Another thing that should be highlighted is Ward’s judgment of distance, which may look subtle, but is incredibly effective in nullifying the opponent. Ward will land a jab or straight right hand, and then take a step back, which allows him to get out of range of the opponent’s punches. This is a key attribute, which exemplifies Ward’s excellent footwork.
A final strength to consider is Ward’s upper body movement, which, when combined with his judgement of distance, makes him hard to hit consistently. Ward will land his punches, but sometimes lean to one side, or land a punch and then duck his upper body immediately.
This prevents the opponent from landing their punches, as Ward is not standing right in front of them. Ward constantly refrains from being a stationary target for opponents.
Photo by Marilyn Paulino/RBRBoxing
Sullivan Barrera has shown he can box and move, but pressure has been a key to his success thus far. Although his success has come against fighters not close to Ward’s level, Barrera has shown that he has an imposing presence when pressuring his opponents.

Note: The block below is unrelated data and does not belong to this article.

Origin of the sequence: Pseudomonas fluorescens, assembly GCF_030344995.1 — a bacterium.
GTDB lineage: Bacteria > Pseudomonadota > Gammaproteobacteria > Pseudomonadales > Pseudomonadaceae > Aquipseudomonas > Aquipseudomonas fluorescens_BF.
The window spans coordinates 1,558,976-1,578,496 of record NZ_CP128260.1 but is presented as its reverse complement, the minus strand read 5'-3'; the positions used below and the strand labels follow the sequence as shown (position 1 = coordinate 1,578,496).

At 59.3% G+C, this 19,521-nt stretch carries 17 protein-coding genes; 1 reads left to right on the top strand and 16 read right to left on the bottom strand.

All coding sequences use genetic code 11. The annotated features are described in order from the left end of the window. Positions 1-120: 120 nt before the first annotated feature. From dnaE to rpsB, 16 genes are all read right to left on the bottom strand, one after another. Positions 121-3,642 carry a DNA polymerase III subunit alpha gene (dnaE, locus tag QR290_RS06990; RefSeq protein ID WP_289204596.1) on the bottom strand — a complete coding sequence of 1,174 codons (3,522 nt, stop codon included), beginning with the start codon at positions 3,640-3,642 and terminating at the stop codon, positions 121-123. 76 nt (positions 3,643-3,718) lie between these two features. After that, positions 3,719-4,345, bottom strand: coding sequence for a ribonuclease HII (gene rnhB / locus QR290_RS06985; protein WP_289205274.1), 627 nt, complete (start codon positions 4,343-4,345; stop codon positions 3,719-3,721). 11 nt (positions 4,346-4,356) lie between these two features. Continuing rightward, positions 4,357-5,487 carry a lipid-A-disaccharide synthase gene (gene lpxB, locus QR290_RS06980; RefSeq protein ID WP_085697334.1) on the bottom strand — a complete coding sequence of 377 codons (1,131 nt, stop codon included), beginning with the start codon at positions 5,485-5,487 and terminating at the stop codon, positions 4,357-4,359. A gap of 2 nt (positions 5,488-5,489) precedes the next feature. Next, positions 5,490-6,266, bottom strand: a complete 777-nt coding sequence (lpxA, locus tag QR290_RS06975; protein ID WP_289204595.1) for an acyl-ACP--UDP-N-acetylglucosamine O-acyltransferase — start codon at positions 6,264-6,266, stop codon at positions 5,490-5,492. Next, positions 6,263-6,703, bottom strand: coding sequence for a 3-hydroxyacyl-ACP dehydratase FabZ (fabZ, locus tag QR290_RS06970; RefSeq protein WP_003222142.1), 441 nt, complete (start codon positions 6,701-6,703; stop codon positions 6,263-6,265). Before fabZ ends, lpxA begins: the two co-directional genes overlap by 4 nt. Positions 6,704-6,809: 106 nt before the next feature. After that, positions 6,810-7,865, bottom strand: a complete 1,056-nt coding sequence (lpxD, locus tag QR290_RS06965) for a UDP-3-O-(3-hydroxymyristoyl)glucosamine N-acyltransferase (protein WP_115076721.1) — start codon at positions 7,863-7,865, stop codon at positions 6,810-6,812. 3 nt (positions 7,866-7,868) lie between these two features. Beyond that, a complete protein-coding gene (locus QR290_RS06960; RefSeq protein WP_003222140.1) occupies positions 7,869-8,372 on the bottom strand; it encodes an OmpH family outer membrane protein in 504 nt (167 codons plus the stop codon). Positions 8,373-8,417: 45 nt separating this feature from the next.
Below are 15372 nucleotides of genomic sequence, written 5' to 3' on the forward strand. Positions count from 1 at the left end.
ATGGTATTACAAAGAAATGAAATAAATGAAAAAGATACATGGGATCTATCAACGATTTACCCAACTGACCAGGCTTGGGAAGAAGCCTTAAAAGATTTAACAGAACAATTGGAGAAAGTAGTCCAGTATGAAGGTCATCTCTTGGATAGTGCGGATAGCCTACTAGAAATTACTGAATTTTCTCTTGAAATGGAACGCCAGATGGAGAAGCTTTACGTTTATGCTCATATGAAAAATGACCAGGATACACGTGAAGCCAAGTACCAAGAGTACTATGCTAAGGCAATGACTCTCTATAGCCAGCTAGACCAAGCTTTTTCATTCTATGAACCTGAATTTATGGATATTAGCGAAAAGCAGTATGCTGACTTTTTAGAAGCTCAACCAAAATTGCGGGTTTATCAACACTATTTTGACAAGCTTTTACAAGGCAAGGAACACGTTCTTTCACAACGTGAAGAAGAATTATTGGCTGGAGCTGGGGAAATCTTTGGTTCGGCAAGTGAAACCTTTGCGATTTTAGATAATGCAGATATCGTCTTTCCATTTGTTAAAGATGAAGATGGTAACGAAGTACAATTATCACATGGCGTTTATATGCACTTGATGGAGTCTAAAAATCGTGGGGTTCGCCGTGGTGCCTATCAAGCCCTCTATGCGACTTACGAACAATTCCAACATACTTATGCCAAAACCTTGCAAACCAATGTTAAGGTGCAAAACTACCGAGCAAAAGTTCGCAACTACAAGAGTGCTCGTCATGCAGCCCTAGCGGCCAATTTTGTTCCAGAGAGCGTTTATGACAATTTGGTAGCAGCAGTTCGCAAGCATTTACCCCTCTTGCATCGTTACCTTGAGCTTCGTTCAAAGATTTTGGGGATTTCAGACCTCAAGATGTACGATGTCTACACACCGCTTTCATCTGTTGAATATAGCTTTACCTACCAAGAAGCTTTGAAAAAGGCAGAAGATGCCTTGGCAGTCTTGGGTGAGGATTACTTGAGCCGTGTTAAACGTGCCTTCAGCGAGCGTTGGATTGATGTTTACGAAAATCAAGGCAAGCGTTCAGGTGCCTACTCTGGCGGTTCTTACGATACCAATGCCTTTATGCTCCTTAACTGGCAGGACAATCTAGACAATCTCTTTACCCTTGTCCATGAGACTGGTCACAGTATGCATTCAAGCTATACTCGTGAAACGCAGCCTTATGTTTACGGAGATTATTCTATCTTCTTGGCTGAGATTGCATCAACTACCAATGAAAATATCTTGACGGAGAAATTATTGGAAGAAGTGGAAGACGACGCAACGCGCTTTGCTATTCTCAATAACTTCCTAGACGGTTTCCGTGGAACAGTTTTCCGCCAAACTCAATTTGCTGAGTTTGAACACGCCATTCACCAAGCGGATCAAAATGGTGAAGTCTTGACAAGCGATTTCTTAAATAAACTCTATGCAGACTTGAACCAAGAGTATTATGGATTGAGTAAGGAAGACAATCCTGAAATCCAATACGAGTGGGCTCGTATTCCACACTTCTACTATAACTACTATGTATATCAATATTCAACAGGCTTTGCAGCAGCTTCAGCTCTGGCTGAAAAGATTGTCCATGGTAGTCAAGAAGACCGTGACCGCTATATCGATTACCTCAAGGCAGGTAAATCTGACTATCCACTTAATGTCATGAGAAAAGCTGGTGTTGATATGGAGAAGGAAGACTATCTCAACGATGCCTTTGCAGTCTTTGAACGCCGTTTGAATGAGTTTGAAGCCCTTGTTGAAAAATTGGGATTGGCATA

Furthermore, whenever Barrera has had an opponent hurt or dazed, he has been merciless and has not let them recover.
Secondly, it is hard to gauge how true Barrera’s power is until he fights the top fighters, but he has shown to be a decent puncher by recording 12 knockouts in 17 wins.
Barrera has also shown that he is a strong body puncher, with straight right hands, hooks and uppercuts to the body being common parts of his arsenal. Potentially, Barrera may target Ward’s body to slow him down and reduce his movement around the ring.
Weaknesses for Each Man
The inside is a thing that Andre Ward utilizes a lot, as mentioned previously. It may not be aesthetically pleasing to clinch and smother the opponent’s work, but it is undoubtedly canny and effective in neutralizing the opponent. It is not a weakness, but one thing I am interested in seeing is how he can work on the inside against a natural light heavyweight like Barrera.